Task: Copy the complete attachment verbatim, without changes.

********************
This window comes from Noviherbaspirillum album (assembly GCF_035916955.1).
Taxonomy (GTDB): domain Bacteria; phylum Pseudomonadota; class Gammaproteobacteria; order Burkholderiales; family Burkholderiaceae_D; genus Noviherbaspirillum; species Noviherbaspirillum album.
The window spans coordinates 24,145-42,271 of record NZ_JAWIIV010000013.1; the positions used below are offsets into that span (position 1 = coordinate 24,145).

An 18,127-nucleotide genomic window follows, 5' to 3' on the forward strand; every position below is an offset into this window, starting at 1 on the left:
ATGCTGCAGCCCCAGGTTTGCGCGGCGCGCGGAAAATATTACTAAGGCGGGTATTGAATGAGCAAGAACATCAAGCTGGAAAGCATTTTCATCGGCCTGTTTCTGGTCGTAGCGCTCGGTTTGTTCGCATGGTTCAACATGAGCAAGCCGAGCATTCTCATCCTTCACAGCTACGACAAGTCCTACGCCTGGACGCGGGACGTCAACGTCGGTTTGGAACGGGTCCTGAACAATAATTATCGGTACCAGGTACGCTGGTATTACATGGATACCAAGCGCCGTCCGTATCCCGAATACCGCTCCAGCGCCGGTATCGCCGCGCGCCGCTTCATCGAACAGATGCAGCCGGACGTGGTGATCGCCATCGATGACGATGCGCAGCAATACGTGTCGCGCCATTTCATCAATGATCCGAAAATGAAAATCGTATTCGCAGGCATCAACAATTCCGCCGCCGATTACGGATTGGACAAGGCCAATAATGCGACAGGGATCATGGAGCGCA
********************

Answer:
This window comes from Noviherbaspirillum album (assembly GCF_035916955.1).
Taxonomy (GTDB): domain Bacteria; phylum Pseudomonadota; class Gammaproteobacteria; order Burkholderiales; family Burkholderiaceae_D; genus Noviherbaspirillum; species Noviherbaspirillum album.
The window spans coordinates 24,145-42,271 of record NZ_JAWIIV010000013.1; the positions used below are offsets into that span (position 1 = coordinate 24,145).

An 18,127-nucleotide genomic window follows, 5' to 3' on the forward strand; every position below is an offset into this window, starting at 1 on the left:
ATGCTGCAGCCCCAGGTTTGCGCGGCGCGCGGAAAATATTACTAAGGCGGGTATTGAATGAGCAAGAACATCAAGCTGGAAAGCATTTTCATCGGCCTGTTTCTGGTCGTAGCGCTCGGTTTGTTCGCATGGTTCAACATGAGCAAGCCGAGCATTCTCATCCTTCACAGCTACGACAAGTCCTACGCCTGGACGCGGGACGTCAACGTCGGTTTGGAACGGGTCCTGAACAATAATTATCGGTACCAGGTACGCTGGTATTACATGGATACCAAGCGCCGTCCGTATCCCGAATACCGCTCCAGCGCCGGTATCGCCGCGCGCCGCTTCATCGAACAGATGCAGCCGGACGTGGTGATCGCCATCGATGACGATGCGCAGCAATACGTGTCGCGCCATTTCATCAATGATCCGAAAATGAAAATCGTATTCGCAGGCATCAACAATTCCGCCGCCGATTACGGATTGGACAAGGCCAATAATGCGACAGGGATCATGGAGCGCA